Wall Street ended the day up sharply, with theS&P 500 closing at a record high of 2,121 points, a 1.08% rise. The Dow Jones rose 1.06% to 18,252.2 points, while the Nasdaq gained 1.39% to 5,050.80. Solid employment data, plus hopes that a weaker dollar will boost sales for US multinationals, helped drive up stocks.
- Avon shares see-saw amid bid hoax
- OECD warns tech firms over tax avoidance
- Honda recalls 4.8 million cars over air bag defect
- TalkTalk concerned over UK phone market
Antivirus and security software maker Symantec Corp reported a 6.6% fall in quarterly revenues, hurt by a strong dollar and lower demand for its consumer security products. Net income fell to $176m (£111.5m) in the fourth quarter, from $217m a year ago. Revenues fell to $1.52bn from $1.63bn.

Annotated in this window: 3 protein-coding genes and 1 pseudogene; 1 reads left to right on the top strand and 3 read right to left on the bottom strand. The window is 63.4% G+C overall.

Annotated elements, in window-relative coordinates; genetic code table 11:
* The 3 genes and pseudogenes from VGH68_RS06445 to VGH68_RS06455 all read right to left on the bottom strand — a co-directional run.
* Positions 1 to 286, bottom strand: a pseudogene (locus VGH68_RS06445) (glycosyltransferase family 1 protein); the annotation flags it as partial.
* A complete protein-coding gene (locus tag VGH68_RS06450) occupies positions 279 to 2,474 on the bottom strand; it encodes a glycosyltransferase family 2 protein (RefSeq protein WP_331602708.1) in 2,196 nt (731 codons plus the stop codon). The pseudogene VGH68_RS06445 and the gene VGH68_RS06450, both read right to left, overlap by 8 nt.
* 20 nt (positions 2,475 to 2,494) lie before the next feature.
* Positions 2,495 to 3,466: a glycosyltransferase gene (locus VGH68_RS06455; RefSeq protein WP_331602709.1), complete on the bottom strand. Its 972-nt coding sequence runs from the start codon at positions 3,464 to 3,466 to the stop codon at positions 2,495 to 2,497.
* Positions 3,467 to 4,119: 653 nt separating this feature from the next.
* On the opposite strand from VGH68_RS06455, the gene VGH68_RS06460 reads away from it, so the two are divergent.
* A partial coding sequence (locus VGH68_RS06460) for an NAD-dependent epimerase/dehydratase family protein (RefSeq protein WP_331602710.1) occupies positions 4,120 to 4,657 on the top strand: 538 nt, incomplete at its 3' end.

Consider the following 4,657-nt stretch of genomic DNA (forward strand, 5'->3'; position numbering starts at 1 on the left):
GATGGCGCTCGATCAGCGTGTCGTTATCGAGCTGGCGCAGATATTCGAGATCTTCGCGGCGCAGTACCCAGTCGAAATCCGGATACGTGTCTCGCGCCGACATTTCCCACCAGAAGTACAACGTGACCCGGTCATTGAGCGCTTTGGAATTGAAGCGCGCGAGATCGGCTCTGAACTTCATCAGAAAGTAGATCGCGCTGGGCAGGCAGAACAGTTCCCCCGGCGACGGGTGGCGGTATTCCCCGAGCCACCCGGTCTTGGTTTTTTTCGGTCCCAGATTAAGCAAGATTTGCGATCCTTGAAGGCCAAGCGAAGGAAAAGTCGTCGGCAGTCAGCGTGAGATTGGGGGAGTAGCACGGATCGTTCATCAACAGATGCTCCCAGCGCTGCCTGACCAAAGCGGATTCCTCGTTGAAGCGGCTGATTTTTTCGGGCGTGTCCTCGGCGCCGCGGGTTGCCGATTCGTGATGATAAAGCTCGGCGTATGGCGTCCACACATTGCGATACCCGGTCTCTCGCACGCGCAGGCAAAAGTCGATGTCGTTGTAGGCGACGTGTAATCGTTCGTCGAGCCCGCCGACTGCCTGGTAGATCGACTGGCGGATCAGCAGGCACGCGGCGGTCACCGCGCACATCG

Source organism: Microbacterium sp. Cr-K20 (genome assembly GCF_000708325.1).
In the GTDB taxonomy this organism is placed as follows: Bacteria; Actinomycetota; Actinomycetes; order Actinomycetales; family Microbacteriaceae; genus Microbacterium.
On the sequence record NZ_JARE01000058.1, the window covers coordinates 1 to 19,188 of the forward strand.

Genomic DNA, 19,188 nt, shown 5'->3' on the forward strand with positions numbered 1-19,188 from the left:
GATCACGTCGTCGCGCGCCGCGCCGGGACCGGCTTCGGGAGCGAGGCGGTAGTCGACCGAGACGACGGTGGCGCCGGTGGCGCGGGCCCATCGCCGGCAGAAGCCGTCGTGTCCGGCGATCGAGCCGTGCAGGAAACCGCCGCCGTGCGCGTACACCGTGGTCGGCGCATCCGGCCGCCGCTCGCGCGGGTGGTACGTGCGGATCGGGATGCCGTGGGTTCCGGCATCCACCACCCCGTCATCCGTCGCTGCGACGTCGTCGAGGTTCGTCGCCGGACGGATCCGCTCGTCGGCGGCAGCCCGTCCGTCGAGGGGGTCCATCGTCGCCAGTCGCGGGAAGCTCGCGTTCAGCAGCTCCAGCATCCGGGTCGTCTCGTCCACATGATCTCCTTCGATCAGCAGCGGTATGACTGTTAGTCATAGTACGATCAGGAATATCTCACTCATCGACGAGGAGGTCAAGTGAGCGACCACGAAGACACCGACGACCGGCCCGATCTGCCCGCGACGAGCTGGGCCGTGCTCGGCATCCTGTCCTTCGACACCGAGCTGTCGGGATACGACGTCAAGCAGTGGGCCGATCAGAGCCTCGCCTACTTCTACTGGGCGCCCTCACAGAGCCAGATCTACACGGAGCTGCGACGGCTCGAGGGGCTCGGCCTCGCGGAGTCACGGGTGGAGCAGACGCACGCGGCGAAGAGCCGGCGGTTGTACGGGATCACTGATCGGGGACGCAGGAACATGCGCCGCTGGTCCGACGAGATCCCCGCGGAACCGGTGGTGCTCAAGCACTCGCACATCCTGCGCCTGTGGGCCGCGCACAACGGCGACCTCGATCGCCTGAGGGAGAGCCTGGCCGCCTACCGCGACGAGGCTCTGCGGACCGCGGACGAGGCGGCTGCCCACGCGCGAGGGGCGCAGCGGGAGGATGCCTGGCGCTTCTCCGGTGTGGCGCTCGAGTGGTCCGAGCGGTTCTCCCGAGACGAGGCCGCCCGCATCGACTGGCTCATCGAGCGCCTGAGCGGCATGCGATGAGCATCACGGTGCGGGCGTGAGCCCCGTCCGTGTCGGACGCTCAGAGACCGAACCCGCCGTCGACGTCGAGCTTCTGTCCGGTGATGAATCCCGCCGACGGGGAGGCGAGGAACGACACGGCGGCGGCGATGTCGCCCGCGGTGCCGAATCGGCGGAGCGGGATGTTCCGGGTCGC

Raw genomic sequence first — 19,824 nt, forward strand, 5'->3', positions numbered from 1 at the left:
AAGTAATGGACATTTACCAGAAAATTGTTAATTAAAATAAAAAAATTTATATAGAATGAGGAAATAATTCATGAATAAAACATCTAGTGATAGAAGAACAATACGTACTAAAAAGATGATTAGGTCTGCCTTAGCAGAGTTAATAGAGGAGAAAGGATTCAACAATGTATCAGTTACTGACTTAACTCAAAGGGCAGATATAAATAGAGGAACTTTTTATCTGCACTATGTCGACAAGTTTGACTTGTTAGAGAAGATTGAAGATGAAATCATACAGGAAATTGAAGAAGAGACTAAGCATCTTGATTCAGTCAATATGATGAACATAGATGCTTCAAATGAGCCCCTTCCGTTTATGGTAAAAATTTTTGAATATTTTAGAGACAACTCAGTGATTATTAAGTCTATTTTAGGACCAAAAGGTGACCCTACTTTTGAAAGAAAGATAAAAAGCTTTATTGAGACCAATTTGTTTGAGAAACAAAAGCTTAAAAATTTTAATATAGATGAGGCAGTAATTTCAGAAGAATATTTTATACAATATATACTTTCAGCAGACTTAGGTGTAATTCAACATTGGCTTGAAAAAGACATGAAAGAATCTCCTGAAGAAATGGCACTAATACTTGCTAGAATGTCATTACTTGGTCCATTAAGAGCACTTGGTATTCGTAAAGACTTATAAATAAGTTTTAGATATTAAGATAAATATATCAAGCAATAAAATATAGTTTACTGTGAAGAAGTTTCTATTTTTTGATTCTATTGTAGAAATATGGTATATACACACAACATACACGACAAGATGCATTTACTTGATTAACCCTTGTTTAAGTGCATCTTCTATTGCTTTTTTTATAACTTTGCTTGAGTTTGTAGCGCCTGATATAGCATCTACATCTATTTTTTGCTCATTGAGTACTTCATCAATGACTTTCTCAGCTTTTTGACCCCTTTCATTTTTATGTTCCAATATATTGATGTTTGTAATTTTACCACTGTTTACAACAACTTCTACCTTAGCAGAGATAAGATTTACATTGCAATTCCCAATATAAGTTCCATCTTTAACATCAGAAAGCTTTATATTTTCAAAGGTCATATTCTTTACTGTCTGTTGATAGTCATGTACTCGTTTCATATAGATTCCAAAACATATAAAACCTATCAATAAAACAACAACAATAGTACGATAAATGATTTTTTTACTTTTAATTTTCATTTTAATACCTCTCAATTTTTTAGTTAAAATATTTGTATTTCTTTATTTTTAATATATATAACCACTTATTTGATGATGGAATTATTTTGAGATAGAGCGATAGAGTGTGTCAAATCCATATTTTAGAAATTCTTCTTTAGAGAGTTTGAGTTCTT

After days of obstruction from lawmakers in President Barack Obama's own Democratic party, the Senate has passed a bill allowing him to finalise a landmark Pacific trade pact. The 65-to-33 vote marked a victory for the White House and free-trade Republicans who had united in an effort to press ahead with Obama's biggest domestic legislative priority in the remaining 20 months of his presidency.
Shake Shack shares rose more than 3% to $70.42 after the fast-growing hamburger chain reported a surprise adjusted quarterly profit. The company's shares debuted on the stock market in January at a listing price of $21.
This was no ordinary share ramping stunt, says Jordan Thomas, a former lawyer at the Securities and Exchange Commission, the regulator where information about bids and other financial information must be disclosed. "It's not some bogus blog post that's gone through 15 different countries and servers. Any time you put out false information in the marketplace, you leave a trail that can be followed by law enforcement. This trail goes right through the SEC."